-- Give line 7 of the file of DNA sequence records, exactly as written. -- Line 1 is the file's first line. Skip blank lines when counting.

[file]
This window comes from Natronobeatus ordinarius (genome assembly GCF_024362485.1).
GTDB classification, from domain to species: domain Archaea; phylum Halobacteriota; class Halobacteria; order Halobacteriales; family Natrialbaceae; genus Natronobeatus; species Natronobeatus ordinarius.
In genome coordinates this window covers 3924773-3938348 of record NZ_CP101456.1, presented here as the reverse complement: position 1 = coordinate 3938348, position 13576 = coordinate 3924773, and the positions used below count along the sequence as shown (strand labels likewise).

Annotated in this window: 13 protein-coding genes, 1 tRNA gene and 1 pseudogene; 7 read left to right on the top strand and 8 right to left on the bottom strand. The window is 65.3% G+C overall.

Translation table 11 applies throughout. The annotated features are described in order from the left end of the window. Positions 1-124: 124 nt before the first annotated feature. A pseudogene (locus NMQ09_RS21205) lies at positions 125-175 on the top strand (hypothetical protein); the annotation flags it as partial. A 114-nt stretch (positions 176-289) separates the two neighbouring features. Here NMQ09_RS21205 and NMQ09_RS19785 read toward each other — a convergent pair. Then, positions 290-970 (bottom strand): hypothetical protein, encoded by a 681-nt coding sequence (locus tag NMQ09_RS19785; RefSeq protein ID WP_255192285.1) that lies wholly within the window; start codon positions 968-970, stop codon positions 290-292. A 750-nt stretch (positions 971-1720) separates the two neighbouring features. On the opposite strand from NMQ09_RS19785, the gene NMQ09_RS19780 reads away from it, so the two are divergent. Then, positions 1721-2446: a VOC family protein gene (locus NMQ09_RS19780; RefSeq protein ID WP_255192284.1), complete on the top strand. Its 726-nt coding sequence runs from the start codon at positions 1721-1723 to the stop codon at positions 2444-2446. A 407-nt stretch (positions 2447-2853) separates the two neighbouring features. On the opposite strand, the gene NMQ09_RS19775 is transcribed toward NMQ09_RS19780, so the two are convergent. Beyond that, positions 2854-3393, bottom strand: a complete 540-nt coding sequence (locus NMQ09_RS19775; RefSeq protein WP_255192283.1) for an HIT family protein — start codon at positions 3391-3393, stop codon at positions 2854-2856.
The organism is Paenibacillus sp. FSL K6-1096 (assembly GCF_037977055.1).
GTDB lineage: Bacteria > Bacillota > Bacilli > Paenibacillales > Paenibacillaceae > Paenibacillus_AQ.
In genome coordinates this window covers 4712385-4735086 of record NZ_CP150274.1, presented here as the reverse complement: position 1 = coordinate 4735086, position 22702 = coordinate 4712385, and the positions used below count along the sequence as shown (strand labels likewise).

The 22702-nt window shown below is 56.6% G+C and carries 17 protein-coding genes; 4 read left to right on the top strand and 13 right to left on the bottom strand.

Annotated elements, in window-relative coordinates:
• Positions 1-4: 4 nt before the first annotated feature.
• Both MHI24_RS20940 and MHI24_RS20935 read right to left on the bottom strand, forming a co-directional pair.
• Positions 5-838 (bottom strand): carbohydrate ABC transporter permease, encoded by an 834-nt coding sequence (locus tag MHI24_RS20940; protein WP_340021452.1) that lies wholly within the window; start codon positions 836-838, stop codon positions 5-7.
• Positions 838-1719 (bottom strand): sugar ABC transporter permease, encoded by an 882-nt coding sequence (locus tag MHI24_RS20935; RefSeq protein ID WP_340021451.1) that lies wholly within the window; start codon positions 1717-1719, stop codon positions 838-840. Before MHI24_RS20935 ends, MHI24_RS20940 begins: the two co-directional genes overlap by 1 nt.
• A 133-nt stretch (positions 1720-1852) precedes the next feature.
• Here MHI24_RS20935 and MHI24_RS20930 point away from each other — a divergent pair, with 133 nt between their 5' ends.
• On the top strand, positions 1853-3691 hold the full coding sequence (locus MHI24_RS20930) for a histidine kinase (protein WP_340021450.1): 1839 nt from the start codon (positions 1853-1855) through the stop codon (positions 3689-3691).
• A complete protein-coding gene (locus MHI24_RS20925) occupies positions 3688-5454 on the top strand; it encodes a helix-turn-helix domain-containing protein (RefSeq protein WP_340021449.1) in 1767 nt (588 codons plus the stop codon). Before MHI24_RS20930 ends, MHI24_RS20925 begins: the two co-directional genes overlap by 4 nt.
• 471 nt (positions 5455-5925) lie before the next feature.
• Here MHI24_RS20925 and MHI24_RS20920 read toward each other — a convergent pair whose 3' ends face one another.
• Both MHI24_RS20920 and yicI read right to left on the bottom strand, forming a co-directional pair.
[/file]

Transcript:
GTDB lineage: Bacteria > Bacillota > Bacilli > Paenibacillales > Paenibacillaceae > Paenibacillus_AQ.